Tuesday, May 29, 2012

Green Germans

Recently fired German Environmental minister Norbert Röttgen has been mentioned in 13 different posts here at real economics—the latest last Sunday.  He is obviously a favorite of mine.  So when I had an opportunity to speak with a real live member of that ministry Monday morning, my first question was "Why did Angela Merkel fire Norbert Röttgen?"

Röttgen not only lost his election in North Rhine-Westphalia, he didn't seem too interested in winning.  Apparently, he likes Berlin more than Dusseldorf.  He was accused of arrogance (which I always thought was the default posture of bright German males but how he differed from that norm was not explained.) There were other examples concerning his lack of consensus-building skills but they all added up to the simple fact that the skill sets that made him an excellent environment minister did not make him a good provincial politician. Ms. Merkel wanted a loyal regional politician at the head of Germany's most populous state and Norbert Röttgen blew it big time—she almost HAD to sack him.

I asked if the problem could have been that Röttgen was too progressive for such a conservative government. I was assured that this was NOT a policy debate and that I was probably going to like his successor just as much. We will see (13 posts!). When I suggested that it was VERY important for the Germans to get it right on the environment because they set the global agenda, I was told that within Germany, there is a feeling of environmental stagnation and that leadership on environmental matters could be passing to China.

Germany sets new solar power record, institute says

Erik Kirschbaum  Reuters   May 26, 2012

BERLIN (Reuters) - German solar power plants produced a world record 22 gigawatts of electricity per hour - equal to 20 nuclear power stations at full capacity - through the midday hours on Friday and Saturday, the head of a renewable energy think tank said.

The German government decided to abandon nuclear power after the Fukushima nuclear disaster last year, closing eight plants immediately and shutting down the remaining nine by 2022.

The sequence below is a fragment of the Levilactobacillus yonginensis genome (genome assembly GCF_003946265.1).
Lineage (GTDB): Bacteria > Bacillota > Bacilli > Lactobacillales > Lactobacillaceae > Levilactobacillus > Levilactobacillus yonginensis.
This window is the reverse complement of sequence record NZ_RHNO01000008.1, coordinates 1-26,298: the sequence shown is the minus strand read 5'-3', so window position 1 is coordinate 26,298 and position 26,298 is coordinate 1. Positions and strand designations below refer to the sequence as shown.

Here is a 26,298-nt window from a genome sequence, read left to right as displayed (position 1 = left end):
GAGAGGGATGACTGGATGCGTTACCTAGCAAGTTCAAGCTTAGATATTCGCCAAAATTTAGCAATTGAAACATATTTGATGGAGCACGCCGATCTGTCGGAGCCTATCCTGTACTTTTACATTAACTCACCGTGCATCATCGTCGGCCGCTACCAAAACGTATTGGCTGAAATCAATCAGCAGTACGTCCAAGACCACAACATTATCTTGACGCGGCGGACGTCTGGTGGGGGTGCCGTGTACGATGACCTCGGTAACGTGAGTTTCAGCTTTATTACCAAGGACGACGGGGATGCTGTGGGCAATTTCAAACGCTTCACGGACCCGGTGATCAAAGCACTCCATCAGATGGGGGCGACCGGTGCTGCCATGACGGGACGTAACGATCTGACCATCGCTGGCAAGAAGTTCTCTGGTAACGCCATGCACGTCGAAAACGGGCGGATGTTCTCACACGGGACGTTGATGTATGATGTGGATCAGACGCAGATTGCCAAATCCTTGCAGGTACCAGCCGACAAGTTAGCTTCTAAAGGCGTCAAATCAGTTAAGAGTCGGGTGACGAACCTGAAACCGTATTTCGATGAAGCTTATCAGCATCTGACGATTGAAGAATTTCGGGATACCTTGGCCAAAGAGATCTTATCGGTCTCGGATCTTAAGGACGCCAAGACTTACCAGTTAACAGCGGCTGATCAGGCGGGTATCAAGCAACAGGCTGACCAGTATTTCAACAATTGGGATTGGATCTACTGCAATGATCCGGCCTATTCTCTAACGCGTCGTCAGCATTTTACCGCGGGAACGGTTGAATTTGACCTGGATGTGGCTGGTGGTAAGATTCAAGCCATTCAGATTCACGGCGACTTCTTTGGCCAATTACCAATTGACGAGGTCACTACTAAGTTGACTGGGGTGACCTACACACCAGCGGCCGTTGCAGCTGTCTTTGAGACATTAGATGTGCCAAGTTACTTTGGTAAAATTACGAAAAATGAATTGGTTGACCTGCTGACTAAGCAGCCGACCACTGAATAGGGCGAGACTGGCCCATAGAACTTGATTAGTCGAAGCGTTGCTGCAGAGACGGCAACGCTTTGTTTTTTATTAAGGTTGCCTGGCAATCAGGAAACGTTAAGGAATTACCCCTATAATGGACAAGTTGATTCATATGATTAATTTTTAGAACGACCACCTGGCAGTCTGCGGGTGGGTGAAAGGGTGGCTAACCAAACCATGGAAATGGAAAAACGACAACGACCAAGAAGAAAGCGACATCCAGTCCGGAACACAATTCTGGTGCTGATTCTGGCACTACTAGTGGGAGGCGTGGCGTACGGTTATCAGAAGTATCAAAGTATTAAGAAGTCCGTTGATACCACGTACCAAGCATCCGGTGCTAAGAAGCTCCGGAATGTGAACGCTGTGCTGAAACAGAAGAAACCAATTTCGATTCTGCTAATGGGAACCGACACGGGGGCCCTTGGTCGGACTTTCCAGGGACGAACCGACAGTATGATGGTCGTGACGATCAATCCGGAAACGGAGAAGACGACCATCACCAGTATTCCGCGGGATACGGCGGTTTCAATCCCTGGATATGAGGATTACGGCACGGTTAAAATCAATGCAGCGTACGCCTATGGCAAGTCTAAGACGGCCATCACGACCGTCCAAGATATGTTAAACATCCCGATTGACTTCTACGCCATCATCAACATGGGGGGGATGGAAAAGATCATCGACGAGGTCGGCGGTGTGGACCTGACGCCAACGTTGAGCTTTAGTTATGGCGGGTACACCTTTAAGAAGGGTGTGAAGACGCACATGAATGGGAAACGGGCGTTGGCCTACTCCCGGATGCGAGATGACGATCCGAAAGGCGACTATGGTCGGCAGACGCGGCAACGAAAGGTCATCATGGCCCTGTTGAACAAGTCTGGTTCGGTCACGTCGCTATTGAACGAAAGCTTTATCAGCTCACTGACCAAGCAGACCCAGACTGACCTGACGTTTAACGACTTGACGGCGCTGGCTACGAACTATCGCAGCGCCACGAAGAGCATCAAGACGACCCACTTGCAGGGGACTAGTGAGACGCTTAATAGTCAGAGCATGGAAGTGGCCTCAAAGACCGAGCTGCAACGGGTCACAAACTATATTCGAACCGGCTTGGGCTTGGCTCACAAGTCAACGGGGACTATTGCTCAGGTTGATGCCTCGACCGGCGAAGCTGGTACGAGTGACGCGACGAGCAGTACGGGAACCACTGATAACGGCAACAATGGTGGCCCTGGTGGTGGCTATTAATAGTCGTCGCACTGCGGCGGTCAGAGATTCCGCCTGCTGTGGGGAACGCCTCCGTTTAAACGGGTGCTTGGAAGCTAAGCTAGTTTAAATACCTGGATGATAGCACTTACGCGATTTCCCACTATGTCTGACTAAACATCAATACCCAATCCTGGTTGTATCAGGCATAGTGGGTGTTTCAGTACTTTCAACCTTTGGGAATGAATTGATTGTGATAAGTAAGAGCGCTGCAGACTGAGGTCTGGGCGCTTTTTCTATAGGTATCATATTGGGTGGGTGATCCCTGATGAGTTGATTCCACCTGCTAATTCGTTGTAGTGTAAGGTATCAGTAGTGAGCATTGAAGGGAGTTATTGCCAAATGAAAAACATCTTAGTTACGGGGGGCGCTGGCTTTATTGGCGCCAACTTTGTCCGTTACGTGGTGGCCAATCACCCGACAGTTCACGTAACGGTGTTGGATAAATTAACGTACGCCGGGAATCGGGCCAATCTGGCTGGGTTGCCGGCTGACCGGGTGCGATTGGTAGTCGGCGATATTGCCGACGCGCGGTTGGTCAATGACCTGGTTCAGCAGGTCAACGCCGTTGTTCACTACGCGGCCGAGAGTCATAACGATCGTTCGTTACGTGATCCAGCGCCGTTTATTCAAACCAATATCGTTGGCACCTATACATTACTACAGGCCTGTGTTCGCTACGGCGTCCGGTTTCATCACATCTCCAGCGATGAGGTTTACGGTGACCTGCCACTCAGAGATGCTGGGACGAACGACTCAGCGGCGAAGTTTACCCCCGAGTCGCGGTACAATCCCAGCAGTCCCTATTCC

They will be replaced by renewable energy sources such as wind, solar and bio-mass.

Norbert Allnoch, director of the Institute of the Renewable Energy Industry (IWR) in Muenster, said the 22 gigawatts of solar power per hour fed into the national grid on Saturday met nearly 50 percent of the nation's midday electricity needs.

"Never before anywhere has a country produced as much photovoltaic electricity," Allnoch told Reuters. "Germany came close to the 20 gigawatt (GW) mark a few times in recent weeks. But this was the first time we made it over."

The record-breaking amount of solar power shows one of the world's leading industrial nations was able to meet a third of its electricity needs on a work day, Friday, and nearly half on Saturday when factories and offices were closed.

Government-mandated support for renewables has helped Germany became a world leader in renewable energy and the country gets about 20 percent of its overall annual electricity from those sources.

Germany has nearly as much installed solar power generation capacity as the rest of the world combined and gets about four percent of its overall annual electricity needs from the sun alone. It aims to cut its greenhouse gas emissions by 40 percent from 1990 levels by 2020.

Some critics say renewable energy is not reliable enough nor is there enough capacity to power major industrial nations. But Chancellor Angela Merkel has said Germany is eager to demonstrate that is indeed possible.

The jump above the 20 GW level was due to increased capacity this year and bright sunshine nationwide.

The 22 GW per hour figure is up from about 14 GW per hour a year ago. Germany added 7.5 GW of installed power generation capacity in 2012 and 1.8 GW more in the first quarter for a total of 26 GW capacity.

"This shows Germany is capable of meeting a large share of its electricity needs with solar power," Allnoch said. "It also shows Germany can do with fewer coal-burning power plants, gas-burning plants and nuclear plants."

Allnoch said the data is based on information from the European Energy Exchange (EEX), a bourse based in Leipzig. more


  1. "I was told that within Germany, there is a feeling of environmental stagnation and that leadership on environmental matters could be passing to China."

    Shale Gas (and oil) is a game changer.
    The German Industrialists are mad as hell because electricity is higher in price.
    Investors shun solar panel firms.
    Pure electric vehicle is not practical (too costly, won't work in trucks)
    Collecting a diffuse energy source is not that interesting. The game is storage and that is a political and R&D quagmire.

    The Germans and Japs won't abandon Nuclear unless they are truly insane.

  2. Doesn't it seem, that since shale gas is such a game changer in the market as to shut down green energy, that the time is right to remove the oil and gas subsidies, and maybe add a pollution tax to capture some funds for the damage being left behind?

    It seems to me the time for free market rules to apply to oil and gas and not just green energy, no?